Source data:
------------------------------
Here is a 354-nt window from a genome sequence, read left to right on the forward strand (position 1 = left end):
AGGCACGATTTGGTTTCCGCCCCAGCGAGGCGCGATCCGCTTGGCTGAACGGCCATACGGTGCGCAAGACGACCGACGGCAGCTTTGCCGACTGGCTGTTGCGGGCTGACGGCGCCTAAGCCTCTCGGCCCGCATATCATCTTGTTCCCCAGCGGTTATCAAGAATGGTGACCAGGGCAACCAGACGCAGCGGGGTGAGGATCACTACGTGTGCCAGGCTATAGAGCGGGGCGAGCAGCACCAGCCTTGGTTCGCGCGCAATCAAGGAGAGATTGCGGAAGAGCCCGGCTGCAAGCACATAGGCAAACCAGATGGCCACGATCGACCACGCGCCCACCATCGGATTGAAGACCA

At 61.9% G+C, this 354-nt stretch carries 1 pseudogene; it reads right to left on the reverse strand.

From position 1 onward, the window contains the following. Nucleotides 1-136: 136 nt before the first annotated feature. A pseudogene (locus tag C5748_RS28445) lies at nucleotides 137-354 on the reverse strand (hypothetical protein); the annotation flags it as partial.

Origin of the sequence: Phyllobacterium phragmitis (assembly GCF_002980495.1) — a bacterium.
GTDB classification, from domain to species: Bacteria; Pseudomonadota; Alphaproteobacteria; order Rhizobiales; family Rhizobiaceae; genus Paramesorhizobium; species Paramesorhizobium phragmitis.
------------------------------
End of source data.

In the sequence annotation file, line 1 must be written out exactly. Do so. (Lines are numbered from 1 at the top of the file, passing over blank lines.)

Here is a 354-nt window from a genome sequence, read left to right on the forward strand (position 1 = left end):